Tinley Beverage (TNY.C), if they can get their new weed products out quickly and build that brand out in California, has to be at ground zero. How do I know?

Because this, from today:


Cannabis Wheaton Income Corp. has entered into a strategic alliance agreement with Ontario-based research and development firm Honest Inc. (Province), whereby the company will assist Province with the establishment and licensing of a cannabis facility focused on the research, development and commercialization of cannabis-based beverages.

Pursuant to the agreement, and subject to applicable laws, the company will assist Province in obtaining the Federal licensing necessary for Province to engage in the research, development and commercialization of cannabis-based beverages through its Wheaton licensing program by providing Province with the resources and expertise necessary to achieve the licence.

Now, you might see that as a ‘shots fired’ situation, where CBW is going up against Tinley, not plowing ground for Tinley.

But I say bullshit. They’re calling their shot. Tinley can’t do business in Canada today because the rules don’t allow it, so CBW are putting money into a company that can lobby, research, and stake a local claim on the beverage ground.

But when the government says weed beverages are legal, do you want to be researching what you’d need to do to develop one, then set up a bottling plant, then go do test marketing and talk to retail chains, or just go get the company that has done that and is already selling in California, to a market ten times the size of Canada’s?

How about Canabo Medical (CMM.V), which folks yelled at us for supporting when it was at $0.40, but which recently announced plans to buy Aleafia, a health clinic network with its own LP, that will combine with CMM’s 22 health clinics to form what would otherwise be a competitor to NAC? That deal, which halted at $0.69 but is selling subs at $1.25 now, is expected to close at the end of March – will CBW let it run before it comes for a piece, or go get some early?

CRZ is making a run at the Canadian dispensary space of its own, with the recent news it’s taking a piece of 180 Smoke.


CannaRoyalty Corp.’s subsidiary, Trichome Yield Corp., has signed its first binding term sheet to provide up to $2.5-million to 180 Smoke to finance an expansion of its retail footprint in anticipation of Canadian adult-use cannabis legalization.

The financing will support 180 Smoke’s retail and cannabis product offering expansion and prepare the company for entry into Canada’s legal cannabis space, including the opening of 11 new stores and an expansion of the company’s cannabis hardware offering, as well as an increase in related inventory. 180 Smoke and CannaRoyalty’s subsidiary, CR Advisory, will work together to bring innovative cannabis products to the Canadian marketplace to support and complement 180 Smoke’s further expansion into the Canadian cannabis retail space.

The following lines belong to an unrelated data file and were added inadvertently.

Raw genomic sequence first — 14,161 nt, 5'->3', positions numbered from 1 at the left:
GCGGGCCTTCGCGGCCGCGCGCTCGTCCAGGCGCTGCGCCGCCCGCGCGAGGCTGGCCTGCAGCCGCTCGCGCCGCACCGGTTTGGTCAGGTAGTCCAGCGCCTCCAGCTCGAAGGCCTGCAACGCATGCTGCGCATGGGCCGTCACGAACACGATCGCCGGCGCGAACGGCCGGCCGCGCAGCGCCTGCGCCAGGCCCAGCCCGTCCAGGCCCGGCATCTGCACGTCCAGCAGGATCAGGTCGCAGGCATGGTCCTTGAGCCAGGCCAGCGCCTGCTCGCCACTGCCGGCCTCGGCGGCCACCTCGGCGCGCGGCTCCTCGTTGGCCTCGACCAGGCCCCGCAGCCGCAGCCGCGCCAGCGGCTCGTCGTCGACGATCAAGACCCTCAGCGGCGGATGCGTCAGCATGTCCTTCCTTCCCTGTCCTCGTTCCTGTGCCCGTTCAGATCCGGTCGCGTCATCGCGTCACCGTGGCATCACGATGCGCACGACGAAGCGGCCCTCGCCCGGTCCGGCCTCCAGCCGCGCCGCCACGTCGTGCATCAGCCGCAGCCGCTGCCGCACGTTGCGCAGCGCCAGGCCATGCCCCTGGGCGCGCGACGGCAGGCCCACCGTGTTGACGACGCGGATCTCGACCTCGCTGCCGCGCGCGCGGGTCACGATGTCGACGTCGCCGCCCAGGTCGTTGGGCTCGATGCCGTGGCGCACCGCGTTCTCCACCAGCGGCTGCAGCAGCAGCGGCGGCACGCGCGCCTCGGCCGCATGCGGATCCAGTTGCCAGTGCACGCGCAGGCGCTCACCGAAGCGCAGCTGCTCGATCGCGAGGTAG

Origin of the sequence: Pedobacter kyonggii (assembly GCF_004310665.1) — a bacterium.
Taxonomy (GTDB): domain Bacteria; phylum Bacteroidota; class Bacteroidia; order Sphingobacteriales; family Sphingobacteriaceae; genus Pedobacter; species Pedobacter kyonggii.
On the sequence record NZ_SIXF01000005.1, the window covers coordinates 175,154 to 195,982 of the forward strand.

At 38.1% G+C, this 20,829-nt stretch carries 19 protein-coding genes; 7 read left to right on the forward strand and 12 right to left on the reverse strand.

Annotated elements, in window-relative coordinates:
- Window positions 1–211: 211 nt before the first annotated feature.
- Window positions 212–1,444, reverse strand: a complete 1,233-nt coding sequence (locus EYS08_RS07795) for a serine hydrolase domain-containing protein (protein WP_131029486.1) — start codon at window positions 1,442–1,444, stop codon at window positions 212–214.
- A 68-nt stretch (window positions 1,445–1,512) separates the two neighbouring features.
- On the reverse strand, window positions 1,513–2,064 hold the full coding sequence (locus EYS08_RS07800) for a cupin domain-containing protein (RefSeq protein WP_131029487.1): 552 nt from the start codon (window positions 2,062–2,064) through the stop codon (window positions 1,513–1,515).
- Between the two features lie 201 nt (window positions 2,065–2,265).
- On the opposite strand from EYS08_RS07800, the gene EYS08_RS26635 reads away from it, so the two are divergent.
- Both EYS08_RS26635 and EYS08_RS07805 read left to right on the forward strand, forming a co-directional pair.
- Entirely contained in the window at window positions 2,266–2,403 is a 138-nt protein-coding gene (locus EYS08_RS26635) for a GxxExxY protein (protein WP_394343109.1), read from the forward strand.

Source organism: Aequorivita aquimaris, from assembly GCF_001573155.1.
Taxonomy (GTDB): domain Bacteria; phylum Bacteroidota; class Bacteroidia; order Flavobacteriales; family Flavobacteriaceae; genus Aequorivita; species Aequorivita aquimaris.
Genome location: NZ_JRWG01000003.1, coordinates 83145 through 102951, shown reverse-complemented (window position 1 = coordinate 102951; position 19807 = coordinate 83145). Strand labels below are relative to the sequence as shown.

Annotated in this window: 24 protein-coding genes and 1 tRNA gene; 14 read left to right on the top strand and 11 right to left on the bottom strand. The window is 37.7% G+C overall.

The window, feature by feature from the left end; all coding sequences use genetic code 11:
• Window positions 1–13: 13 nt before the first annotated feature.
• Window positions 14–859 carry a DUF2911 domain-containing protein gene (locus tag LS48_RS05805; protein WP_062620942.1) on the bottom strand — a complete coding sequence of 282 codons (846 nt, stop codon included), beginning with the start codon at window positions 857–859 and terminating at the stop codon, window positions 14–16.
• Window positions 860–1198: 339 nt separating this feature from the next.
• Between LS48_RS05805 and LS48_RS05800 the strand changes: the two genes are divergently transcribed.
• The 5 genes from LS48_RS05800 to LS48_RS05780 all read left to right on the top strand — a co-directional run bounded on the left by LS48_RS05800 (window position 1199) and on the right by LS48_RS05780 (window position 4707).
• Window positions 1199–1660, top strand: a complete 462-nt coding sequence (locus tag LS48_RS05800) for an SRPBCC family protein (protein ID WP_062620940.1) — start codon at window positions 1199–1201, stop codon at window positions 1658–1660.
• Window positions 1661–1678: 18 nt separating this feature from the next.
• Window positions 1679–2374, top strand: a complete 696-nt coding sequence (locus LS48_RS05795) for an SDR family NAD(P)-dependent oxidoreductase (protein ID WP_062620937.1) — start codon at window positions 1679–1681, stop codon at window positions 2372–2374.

I can’t even.

Let’s put this under a different lens.

Aurora has 55k of growing space right now and a bunch of patients that will be going to dispensaries and liquor stores to get their weed soon.

CBW/NAC/CRZ has more weed committed to them than Aurora can currently produce, and their own retail network happening, and ancillary products.

Aurora is building 1m sq ft plus of growing space in Canada.

CBW/NAC/CRZ is too.

Aurora is expanding into foreign countries.

CBW/NAC/CRZ is too.

Aurora has made 8 acquisitions.

CBW/NAC/CRZ is like 35+ and counting.

Aurora has a market cap of $5.5 billion.

CBW/NAC/CRZ combined is under a billion.

The Green Organic Dutchman (TGOD) just announced the date of its IPO, and that company has significant buzz, not because it’s an LP (though it is), and not because it has a big partner (Aurora bought 17%), but because its plan is to execute down chain by turning its primo organic weed not into dried smoke fodder, but consumer products that will work their way into chain stores.

HIKU (HIKU.C), formerly DOJA, launched out of its LP box when it grabbed Tokyo Smoke out from under a series of potential suitors and marked itself as a legit retail storefront play. Even Supreme Cannabis (FIRE.V), which doesn’t move fast for any man, announced last week it has bought a piece of a retail play.

This expanded, multi-pronged model, and CRZ’s, and CBW/NAC’s, which we’ll call Weed 2.0, is where the smart money is going to head over the next few years, and if you’re still out there waiting for THC Biomed and Emblem and Organigram and Vodis to light up your portfolio by growing buds in crates, I’m gonna wish you good luck with your horse and buggy investments.

Times have changed. The future is now.

ADDENDUM: Literally as I hit ‘publish’ on this story, Cannaroyalty dropped news they’re raising $15 million in a bought deal through Cannacord